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Yesterday oil fell as did equities as the correlation between the two is extremely close, a correlation that has been in existence for over 20 months. The catalyst for oil’s decline; Iran stated it will refuse to halt its planned output expansion and Saudi Arabia dashed hopes that the output freeze is the first step towards a coordinated OPEC/non OPEC supply cut in coming months.
It is now common knowledge that even OPEC itself—the supplier of 50% of the world’s crude—underestimated the velocity of and depth of the oil price fall after its November 2014’s decision not to cut output.
As mentioned many times the sustainability of many oil producing countries is now greatly threatened. According to the International Monetary Funds, eight of the thirteen OPEC members including Iraq and Iran are staring into the economic abyss with crude at these levels, perhaps economically failing in six months. Russia is also on the verge of teetering where according to the IMF Russia will be broke in 9-12 months.
As I stated yesterday, the announced Saudi Arabian/Russian freeze many only be symbolic given that both countries are producing around 110% of capacity with little ability to increase levels.
As I also noted Iraq, Russia and Iran lack funds to increase production in 2016 and there is a credible argument, perhaps validated by country officials production will actually decline in 2016 given lack of infrastructure spending.
What will change the extremely negative narrative? If history is of any guide, stronger US/global growth and a decrease in supply. I have argued—and so has almost everyone else—supplies will fall given the massive drop in western infrastructure spending, the first back to back annual decline in over 30- years. There is typically a 9-12 month lag between and such a drop in production if is it to occur, should be noticeable in the immediacy.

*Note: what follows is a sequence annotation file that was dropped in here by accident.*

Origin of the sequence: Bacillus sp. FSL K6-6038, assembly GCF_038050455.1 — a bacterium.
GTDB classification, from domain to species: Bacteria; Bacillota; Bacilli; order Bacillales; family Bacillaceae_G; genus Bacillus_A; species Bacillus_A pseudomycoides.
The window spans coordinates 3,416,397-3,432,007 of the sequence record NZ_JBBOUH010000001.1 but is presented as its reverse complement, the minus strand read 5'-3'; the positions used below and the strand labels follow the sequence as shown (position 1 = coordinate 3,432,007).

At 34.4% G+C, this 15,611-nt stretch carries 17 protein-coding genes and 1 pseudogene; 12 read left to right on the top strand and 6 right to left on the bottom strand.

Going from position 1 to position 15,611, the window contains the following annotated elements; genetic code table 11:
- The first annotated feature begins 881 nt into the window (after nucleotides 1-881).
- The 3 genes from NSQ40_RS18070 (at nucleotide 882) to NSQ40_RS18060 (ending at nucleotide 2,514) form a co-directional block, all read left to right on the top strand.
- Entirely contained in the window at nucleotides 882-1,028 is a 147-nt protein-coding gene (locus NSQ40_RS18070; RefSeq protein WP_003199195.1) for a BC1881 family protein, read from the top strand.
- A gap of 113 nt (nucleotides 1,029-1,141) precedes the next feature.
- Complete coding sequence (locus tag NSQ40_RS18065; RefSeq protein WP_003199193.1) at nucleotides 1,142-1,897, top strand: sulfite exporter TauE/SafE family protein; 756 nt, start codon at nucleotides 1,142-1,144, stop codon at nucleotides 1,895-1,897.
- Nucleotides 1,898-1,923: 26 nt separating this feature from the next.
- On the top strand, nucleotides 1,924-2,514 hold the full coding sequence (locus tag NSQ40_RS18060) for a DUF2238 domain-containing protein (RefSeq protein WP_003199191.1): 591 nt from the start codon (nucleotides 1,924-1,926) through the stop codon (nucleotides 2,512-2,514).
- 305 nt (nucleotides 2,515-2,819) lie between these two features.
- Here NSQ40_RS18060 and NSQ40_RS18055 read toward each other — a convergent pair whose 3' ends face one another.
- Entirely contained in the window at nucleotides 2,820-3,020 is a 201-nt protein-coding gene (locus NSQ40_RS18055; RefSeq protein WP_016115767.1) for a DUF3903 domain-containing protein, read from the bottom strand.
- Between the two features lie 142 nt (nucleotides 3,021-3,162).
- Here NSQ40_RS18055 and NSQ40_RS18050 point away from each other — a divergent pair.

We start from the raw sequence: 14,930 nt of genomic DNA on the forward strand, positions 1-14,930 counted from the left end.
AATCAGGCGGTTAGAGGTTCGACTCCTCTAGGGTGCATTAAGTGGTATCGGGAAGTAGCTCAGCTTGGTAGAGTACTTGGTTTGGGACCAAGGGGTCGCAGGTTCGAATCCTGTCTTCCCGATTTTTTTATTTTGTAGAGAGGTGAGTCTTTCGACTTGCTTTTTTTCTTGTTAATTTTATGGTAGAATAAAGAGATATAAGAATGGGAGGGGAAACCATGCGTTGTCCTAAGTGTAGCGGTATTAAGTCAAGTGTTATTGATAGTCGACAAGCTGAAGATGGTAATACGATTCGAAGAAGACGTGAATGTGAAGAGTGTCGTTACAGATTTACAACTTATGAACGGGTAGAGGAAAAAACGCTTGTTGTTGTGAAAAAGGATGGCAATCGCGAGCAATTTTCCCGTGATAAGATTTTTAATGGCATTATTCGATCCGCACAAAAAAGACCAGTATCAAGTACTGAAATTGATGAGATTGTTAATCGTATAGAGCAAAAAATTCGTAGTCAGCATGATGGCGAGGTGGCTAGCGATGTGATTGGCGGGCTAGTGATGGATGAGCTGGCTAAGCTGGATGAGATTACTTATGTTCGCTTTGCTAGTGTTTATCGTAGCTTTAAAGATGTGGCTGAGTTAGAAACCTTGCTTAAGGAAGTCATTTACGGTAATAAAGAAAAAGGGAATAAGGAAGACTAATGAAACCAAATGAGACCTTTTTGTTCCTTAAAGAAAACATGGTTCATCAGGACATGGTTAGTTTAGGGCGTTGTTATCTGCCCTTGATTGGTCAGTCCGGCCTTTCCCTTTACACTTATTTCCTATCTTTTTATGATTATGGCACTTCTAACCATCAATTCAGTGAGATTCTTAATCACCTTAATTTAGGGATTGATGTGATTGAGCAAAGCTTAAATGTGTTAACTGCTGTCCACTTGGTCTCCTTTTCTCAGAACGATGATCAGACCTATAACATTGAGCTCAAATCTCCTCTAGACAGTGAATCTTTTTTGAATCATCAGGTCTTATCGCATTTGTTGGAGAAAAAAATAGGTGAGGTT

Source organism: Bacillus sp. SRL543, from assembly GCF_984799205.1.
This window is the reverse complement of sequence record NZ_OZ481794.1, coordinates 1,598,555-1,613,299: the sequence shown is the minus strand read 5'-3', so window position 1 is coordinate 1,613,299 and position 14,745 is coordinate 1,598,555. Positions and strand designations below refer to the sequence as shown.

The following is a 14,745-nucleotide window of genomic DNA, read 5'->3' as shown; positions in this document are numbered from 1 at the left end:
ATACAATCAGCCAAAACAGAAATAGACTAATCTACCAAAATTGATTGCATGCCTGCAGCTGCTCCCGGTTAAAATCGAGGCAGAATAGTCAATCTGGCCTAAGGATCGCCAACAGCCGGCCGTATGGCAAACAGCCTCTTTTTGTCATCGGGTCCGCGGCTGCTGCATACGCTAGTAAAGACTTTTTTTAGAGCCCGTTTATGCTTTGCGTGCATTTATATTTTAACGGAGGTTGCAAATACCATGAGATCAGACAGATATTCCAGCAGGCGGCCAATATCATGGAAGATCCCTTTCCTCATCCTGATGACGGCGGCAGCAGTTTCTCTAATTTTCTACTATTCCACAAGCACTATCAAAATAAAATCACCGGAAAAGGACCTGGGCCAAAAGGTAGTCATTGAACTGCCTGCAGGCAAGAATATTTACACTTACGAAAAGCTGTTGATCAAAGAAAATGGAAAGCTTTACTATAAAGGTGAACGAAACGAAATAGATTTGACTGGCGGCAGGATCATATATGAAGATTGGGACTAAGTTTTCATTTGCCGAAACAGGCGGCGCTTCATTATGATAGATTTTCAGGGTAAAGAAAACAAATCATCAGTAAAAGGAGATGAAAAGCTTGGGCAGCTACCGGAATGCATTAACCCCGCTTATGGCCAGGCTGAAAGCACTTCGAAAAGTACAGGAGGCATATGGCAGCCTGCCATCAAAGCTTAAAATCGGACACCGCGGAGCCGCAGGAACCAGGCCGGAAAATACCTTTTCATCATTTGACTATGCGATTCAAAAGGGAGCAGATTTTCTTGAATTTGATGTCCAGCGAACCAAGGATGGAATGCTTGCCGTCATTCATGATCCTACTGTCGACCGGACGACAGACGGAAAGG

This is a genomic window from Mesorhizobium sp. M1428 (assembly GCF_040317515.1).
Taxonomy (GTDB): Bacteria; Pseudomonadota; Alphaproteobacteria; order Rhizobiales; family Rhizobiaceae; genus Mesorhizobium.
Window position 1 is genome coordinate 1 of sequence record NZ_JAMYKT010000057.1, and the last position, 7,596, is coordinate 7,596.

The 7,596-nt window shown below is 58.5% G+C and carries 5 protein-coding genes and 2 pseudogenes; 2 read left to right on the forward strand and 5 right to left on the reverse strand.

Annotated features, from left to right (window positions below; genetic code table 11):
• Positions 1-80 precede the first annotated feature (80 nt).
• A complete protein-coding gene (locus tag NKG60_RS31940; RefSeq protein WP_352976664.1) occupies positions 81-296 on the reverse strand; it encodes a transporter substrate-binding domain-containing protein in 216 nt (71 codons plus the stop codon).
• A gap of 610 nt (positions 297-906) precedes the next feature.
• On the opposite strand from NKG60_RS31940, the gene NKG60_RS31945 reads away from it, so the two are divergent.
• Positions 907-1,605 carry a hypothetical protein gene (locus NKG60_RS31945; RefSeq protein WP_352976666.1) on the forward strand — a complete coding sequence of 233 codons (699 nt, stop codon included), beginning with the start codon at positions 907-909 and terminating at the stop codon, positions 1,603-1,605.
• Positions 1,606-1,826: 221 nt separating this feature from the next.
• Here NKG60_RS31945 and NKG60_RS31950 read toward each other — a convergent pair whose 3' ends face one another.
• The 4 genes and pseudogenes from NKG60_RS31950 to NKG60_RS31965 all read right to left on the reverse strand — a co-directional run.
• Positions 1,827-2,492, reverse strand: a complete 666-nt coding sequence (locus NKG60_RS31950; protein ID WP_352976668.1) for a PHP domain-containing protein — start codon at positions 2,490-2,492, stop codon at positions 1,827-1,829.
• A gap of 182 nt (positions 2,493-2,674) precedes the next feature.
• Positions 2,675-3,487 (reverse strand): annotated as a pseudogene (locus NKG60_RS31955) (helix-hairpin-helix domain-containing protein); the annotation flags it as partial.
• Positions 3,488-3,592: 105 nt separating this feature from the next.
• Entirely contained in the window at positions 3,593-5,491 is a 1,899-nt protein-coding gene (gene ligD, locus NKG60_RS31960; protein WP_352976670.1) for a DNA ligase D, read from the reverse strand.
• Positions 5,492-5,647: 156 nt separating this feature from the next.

What about global growth? JP Morgan’s Jamie Dimon stated the consumer’s balance sheet is in excellent shape. Several large home builders have commented 2016 home sales/construction is strong.
As widely known, 70% of the US economy is from the consumer, a consumer whose spending is historically directly correlated to housing. Will growth surprise on the upside?
Perhaps the only concrete statement to make is expectations are extremely low where almost any growth may shatter the gloomy one sided narrative.
I will argue espousing a political/macroecomic outlook is perhaps the most important variable in determining market performance. The economy/the markets are at a major intersection. Either the market has it right and consensus is wrong or vice versa. If the consensus view is correct, equity values (and oil) should rise with value greatly outperforming momentum growth given there is the greatest differentiation between the two since 1980 according to JP Morgan.
Last night the foreign markets were down. London was down 1.41%, Paris down 2.07% and Frankfurt down 2.38%. China was up 0.88%, Japan was down 0.85% and Hang Sang down 1.15%.
The Dow should open moderately lower as oil is down about 3%. The 10-year is up 6/32 to yield 1.69%.

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Ken Engelke

Chief Economic Strategist Managing Director

The views expressed herein are those of Kent Engelke and do not necessarily reflect those of Capitol Securities Management. Any opinions expressed are statements of judgment on this date and are subject to certain risks and uncertainties which could cause actual results to differ materially from those currently anticipated or projected. Any future dividends, interest, yields and event dates listed may be subject to change. An investor cannot invest in an index, and its returns are not indicative of the performance of any specific investment. Past performance is not indicative of future results. This material is being provided for informational purposes only. Any information should not be deemed a recommendation to buy, hold or sell any security. Certain information has been obtained from third-party sources we consider reliable, but we do not guarantee that such information is accurate or complete. This report is not a complete description of the securities, markets, or developments referred to in this material and does not include all available data necessary for making an investment decision. Prior to making an investment decision, please consult with your financial advisor about your individual situation. Investing involves risk and you may incur a profit or loss regardless of strategy selected. There is no guarantee that the statements, opinions or forecasts provided herein will prove to be correct. If you would like to unsubscribe from this e-mail distribution, please reply to this e-mail and indicate that you wish to unsubscribe in your response.